March 1, 2011

Business lauds LePage budget

Critics wonder why the rich get biggest breaks

By Susan M. Cover
State House Bureau

AUGUSTA -- Business groups on Monday praised $200 million in tax breaks that are part of Gov. Paul LePage's two-year budget.

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Gov. Paul LePage, shown unveiling his two-year state budget to a joint session of the Maine Legislature in February.


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Give it back

Sawin Millett told lawmakers Monday the state will likely pay nearly $30 million to the federal government following a ruling against the state on Friday.

A federal judge ruled that the state was too aggressive in applying for federal matching funds in the early 2000s, and as a result, the state is required to pay back the money, Millett said.

He's proposing that the money be taken from the state's rainy day and capital improvement funds, which now total a combined $35 million.

The committee asked him to find out more about a possible appeal or other ways to pay back the funds that would not require the state to nearly empty its reserves.

"This $200 million stimulus package is going to have a positive impact," said Christopher Hall, vice-president of the Portland Regional Chamber. "It's a very powerful tool."

Hall represented one of many organizations that offered testimony before the Legislature's Appropriations Committee on the first day of public hearings on the state's $6.1 billion budget proposal.

Monday's testimony focused on tax changes offered by LePage. His proposal would lower the top income tax rate from 8.5 percent to 7.95 percent; raise the Maine estate tax exclusion from $1 million to $2 million; and conform Maine's tax code to federal guidelines with regard to purchases of new business property.

To pay for the tax cuts, the budget proposes several changes to teacher and state worker pension benefits, said Sawin Millett, commissioner of the Department of Administrative and Financial Services.

"The pension savings in this budget allows for taxes to be cut by $203 million over the biennium," Millett said.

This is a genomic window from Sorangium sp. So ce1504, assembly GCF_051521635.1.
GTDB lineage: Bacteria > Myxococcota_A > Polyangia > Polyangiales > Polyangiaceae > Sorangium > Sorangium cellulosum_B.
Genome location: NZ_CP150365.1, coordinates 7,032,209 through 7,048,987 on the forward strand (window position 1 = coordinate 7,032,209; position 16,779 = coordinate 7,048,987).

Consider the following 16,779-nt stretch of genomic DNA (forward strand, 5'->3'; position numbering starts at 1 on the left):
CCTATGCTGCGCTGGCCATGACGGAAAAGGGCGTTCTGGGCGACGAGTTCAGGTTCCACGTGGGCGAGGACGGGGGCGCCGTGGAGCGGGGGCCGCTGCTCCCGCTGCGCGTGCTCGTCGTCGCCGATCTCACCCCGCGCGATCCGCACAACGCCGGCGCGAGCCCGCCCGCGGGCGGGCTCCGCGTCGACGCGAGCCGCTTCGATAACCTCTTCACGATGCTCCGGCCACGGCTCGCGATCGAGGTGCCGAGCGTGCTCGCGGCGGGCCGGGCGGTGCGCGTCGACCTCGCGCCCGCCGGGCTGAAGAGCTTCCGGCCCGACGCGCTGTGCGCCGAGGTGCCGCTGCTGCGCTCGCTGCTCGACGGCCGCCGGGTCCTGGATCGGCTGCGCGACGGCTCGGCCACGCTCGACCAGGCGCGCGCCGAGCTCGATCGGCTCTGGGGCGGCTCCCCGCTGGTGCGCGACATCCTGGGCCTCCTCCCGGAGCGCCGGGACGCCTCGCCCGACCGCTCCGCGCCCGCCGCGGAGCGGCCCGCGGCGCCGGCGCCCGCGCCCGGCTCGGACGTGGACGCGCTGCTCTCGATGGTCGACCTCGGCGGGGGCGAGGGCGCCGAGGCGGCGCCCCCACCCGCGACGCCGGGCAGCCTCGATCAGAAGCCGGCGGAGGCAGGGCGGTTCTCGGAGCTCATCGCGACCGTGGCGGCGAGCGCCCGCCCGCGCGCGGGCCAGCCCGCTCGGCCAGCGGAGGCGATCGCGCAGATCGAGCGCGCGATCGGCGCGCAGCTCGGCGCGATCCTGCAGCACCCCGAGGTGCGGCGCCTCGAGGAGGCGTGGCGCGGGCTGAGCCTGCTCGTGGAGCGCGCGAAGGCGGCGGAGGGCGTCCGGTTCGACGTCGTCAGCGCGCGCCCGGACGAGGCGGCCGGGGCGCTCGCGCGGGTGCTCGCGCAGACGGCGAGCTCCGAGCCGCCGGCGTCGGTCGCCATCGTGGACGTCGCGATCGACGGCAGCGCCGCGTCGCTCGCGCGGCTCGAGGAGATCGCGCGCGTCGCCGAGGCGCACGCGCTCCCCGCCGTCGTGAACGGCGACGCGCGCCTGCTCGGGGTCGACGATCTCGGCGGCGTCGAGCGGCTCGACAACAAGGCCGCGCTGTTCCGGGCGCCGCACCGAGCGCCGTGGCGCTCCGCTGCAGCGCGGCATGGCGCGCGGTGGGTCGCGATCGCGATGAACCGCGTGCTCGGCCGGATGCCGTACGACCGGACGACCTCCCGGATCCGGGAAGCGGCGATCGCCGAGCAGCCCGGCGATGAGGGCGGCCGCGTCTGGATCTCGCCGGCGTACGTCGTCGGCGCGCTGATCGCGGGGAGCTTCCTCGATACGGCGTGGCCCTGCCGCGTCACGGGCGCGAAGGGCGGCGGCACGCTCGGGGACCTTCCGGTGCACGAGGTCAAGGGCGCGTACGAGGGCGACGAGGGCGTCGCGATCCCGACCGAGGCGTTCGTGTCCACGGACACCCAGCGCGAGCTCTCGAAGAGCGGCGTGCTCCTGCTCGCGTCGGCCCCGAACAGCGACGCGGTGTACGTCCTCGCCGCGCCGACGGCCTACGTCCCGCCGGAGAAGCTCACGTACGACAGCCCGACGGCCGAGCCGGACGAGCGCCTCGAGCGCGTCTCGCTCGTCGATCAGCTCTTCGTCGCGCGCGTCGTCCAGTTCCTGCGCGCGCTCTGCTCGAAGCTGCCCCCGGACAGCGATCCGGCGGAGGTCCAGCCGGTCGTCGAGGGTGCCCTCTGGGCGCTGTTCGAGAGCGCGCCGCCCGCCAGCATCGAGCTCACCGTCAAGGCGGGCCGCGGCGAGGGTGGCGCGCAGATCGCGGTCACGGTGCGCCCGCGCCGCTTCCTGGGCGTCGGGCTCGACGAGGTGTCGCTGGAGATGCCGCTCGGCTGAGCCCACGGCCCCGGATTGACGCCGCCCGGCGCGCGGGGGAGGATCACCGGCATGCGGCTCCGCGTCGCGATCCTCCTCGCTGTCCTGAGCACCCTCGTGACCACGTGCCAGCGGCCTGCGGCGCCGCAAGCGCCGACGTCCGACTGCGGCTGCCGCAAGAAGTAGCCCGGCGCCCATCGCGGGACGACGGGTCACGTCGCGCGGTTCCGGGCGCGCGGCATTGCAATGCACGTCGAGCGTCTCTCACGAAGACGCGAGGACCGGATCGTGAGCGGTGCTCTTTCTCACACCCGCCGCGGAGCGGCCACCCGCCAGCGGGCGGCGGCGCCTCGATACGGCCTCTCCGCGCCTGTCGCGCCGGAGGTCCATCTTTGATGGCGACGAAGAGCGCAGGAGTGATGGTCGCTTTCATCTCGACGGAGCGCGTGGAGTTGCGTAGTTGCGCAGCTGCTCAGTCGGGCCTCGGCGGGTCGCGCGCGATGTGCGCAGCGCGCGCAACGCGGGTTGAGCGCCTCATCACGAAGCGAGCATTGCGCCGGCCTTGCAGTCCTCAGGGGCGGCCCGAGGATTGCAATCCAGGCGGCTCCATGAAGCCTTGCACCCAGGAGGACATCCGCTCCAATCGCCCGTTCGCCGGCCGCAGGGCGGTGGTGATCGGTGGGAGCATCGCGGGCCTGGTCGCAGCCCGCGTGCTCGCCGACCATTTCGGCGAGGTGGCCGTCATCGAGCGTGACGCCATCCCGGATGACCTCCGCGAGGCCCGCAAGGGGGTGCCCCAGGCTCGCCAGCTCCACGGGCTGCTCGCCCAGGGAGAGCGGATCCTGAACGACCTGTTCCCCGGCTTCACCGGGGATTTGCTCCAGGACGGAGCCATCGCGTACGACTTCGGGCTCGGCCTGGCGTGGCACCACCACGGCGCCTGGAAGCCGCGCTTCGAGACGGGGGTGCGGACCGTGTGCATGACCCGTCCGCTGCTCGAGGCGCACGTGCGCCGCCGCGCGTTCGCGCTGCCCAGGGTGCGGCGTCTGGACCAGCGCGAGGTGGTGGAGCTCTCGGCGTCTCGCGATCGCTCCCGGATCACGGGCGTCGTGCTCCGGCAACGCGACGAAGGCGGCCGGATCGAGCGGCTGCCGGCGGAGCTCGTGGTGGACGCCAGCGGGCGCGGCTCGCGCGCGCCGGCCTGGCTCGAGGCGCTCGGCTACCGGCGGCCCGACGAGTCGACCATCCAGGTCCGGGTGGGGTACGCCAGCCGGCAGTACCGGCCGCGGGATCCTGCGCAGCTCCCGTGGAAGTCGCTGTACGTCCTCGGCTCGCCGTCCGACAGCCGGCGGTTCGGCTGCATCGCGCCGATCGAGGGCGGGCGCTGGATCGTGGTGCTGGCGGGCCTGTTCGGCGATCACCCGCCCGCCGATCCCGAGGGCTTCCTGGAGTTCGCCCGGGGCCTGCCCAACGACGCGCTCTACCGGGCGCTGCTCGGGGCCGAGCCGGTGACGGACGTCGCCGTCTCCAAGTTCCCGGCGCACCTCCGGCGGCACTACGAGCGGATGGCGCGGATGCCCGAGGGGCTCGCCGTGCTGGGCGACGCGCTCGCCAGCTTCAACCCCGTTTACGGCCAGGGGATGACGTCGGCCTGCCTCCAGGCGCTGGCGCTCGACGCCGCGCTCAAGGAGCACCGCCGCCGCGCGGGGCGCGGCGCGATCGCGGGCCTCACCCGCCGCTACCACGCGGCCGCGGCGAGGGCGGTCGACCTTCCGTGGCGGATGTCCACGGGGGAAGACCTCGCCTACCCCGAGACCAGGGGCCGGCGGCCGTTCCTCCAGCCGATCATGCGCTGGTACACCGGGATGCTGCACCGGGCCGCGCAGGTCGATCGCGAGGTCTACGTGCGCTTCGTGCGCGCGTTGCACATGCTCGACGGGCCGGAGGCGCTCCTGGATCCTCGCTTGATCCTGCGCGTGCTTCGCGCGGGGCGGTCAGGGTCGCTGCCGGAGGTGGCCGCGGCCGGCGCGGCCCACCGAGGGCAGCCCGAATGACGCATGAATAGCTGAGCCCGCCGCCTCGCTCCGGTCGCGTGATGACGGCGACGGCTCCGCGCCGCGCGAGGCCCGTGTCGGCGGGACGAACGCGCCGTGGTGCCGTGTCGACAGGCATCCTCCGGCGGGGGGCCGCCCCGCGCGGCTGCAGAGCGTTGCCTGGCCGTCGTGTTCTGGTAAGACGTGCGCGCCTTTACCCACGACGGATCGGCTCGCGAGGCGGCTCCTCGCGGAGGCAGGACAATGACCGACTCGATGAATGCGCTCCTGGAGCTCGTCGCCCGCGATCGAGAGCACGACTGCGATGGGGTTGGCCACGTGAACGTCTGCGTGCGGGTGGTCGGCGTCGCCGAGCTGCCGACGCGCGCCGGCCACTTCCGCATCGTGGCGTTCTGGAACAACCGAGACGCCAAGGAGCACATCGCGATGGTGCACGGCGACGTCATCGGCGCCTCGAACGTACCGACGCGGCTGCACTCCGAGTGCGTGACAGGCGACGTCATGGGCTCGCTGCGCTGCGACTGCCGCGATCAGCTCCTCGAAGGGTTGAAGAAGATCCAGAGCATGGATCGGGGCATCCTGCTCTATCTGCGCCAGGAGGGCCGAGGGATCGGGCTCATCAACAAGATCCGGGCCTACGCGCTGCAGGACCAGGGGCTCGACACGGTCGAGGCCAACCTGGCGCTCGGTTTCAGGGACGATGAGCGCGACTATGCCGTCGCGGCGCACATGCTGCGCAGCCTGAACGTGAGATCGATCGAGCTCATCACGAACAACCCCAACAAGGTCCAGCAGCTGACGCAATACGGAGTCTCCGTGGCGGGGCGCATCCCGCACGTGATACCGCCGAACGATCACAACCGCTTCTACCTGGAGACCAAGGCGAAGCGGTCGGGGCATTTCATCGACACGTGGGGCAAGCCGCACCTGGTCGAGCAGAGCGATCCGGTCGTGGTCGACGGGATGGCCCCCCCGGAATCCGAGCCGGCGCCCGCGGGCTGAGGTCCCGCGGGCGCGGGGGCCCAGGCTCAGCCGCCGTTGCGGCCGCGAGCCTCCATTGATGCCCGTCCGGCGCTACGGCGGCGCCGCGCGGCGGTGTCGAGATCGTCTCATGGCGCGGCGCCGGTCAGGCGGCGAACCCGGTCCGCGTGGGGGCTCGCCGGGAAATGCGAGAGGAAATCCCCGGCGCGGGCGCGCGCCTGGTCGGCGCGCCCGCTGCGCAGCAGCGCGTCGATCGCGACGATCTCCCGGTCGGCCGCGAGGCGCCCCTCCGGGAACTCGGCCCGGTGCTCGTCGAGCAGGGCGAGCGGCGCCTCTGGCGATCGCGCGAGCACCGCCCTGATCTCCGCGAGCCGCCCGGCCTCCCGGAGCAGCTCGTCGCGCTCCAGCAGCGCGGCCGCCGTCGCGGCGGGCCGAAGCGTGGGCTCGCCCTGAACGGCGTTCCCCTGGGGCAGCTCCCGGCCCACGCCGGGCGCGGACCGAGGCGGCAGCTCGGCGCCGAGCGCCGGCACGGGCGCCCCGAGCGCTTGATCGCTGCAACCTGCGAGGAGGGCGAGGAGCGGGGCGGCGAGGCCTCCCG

Later this week, hundreds of state workers and teachers are expected to testify against the pension changes, which include freezing cost of living increases for three years for retirees; reducing the cap on increases after that from 4 percent to 2 percent; increasing the retirement age from 62 to 65 for new state employees and those with fewer than five years of service; and increasing from 7.65 percent of salary to 9.65 percent the amount that current employees are required to contribute to the retirement system.

The changes save the state $413 million over the next two years, Millett said, and would also reduce the state's long-term liability to the pension system by more than $6 billion.

The state has a current unfunded obligation to the retirement system of $4.4 billion, which must be repaid by 2028. Under the repayment schedule now in place, meeting this obligation would require more than $11 billion in total payments over the next 17 years, according to acturial calculations.

Millett said while workers and retirees oppose the pension changes, they will also benefit from the tax cuts in the budget.

And while Millett and business groups gave the tax cuts high marks, the Maine Center for Economic Policy, a liberal think tank, said the cuts give the rich much better benefits than the poor.

"Where's the sacrifice that's being asked of Maine's wealthiest residents?" said Garrett Martin, associate director of the center.

The think-tank estimates that the average income tax break for families that earn between $28,139 and $48,050 would be $83 in 2013. That jumps to $874 for those who make more than $199,783 and to $2,770 for those who earn more than $363,438, according to the center.

Other groups, such as the Maine Children's Alliance and Maine Women's Lobby, also testified in opposition to the tax cuts.

"These tax cuts, which primarily benefit the wealthiest Maine families, reduce our ability to invest in Maine's most vulnerable children," said Dean Crocker, executive director of the children's alliance.

When it comes to the estate tax, about 600 Maine estates are taxed under current law every year, according to Maine Revenue Services. The LePage proposal would lowers that number to approximately 175.

Carol Weston, state director of the free market advocacy group Americans for Prosperity and a former Republican lawmaker from Montville, said it's "naive" to think that the estate tax cut helps only the wealthy.

"Are the parents and children running a family-owned business or farm part of the super rich?" she said. "Their land and equipment may put the value of their assets at more than $1 million, but we all know that family works hard every day to keep the business running while earning enough to stay afloat."

She said the budget proposes a "modest change" considering the federal estate tax exclusion is $5 million.

David Clough, state director of the National Federation of Independent Businesses, said he wanted to "express strong support for relieving tax burdens on small firms."

He also said a $200 million package of tax reductions will have a psychological affect in the business community.

"It does send a signal to business owners that Maine gets the message," he said.

Susan Cover -- 620-7015


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